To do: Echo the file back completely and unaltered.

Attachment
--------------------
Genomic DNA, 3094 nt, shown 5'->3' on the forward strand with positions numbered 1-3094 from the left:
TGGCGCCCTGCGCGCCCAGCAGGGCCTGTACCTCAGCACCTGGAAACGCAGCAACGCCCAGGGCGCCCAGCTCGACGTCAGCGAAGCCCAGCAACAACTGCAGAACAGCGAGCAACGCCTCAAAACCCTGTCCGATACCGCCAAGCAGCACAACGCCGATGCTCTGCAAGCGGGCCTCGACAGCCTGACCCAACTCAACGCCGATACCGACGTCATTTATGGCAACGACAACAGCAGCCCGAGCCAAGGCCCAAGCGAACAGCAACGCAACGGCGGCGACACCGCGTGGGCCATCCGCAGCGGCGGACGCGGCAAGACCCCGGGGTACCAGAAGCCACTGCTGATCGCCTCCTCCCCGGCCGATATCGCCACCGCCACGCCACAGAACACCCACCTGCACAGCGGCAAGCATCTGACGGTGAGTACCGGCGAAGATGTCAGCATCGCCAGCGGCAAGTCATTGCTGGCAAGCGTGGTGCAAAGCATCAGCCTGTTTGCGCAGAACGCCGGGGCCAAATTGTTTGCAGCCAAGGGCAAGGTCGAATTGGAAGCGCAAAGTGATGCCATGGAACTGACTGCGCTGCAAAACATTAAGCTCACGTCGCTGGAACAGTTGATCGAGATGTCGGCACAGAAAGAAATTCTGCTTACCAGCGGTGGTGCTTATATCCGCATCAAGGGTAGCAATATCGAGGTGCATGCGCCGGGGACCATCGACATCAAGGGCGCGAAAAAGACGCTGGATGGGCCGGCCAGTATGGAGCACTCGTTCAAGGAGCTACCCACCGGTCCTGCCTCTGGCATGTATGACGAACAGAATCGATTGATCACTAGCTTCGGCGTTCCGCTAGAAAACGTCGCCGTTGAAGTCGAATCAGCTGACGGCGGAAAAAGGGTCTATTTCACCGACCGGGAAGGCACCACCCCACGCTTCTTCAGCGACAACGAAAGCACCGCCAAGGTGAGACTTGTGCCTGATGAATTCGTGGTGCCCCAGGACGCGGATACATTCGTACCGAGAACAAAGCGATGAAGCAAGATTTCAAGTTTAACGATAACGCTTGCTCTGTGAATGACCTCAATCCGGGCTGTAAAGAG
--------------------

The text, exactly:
Genomic DNA, 3094 nt, shown 5'->3' on the forward strand with positions numbered 1-3094 from the left:
TGGCGCCCTGCGCGCCCAGCAGGGCCTGTACCTCAGCACCTGGAAACGCAGCAACGCCCAGGGCGCCCAGCTCGACGTCAGCGAAGCCCAGCAACAACTGCAGAACAGCGAGCAACGCCTCAAAACCCTGTCCGATACCGCCAAGCAGCACAACGCCGATGCTCTGCAAGCGGGCCTCGACAGCCTGACCCAACTCAACGCCGATACCGACGTCATTTATGGCAACGACAACAGCAGCCCGAGCCAAGGCCCAAGCGAACAGCAACGCAACGGCGGCGACACCGCGTGGGCCATCCGCAGCGGCGGACGCGGCAAGACCCCGGGGTACCAGAAGCCACTGCTGATCGCCTCCTCCCCGGCCGATATCGCCACCGCCACGCCACAGAACACCCACCTGCACAGCGGCAAGCATCTGACGGTGAGTACCGGCGAAGATGTCAGCATCGCCAGCGGCAAGTCATTGCTGGCAAGCGTGGTGCAAAGCATCAGCCTGTTTGCGCAGAACGCCGGGGCCAAATTGTTTGCAGCCAAGGGCAAGGTCGAATTGGAAGCGCAAAGTGATGCCATGGAACTGACTGCGCTGCAAAACATTAAGCTCACGTCGCTGGAACAGTTGATCGAGATGTCGGCACAGAAAGAAATTCTGCTTACCAGCGGTGGTGCTTATATCCGCATCAAGGGTAGCAATATCGAGGTGCATGCGCCGGGGACCATCGACATCAAGGGCGCGAAAAAGACGCTGGATGGGCCGGCCAGTATGGAGCACTCGTTCAAGGAGCTACCCACCGGTCCTGCCTCTGGCATGTATGACGAACAGAATCGATTGATCACTAGCTTCGGCGTTCCGCTAGAAAACGTCGCCGTTGAAGTCGAATCAGCTGACGGCGGAAAAAGGGTCTATTTCACCGACCGGGAAGGCACCACCCCACGCTTCTTCAGCGACAACGAAAGCACCGCCAAGGTGAGACTTGTGCCTGATGAATTCGTGGTGCCCCAGGACGCGGATACATTCGTACCGAGAACAAAGCGATGAAGCAAGATTTCAAGTTTAACGATAACGCTTGCTCTGTGAATGACCTCAATCCGGGCTGTAAAGAG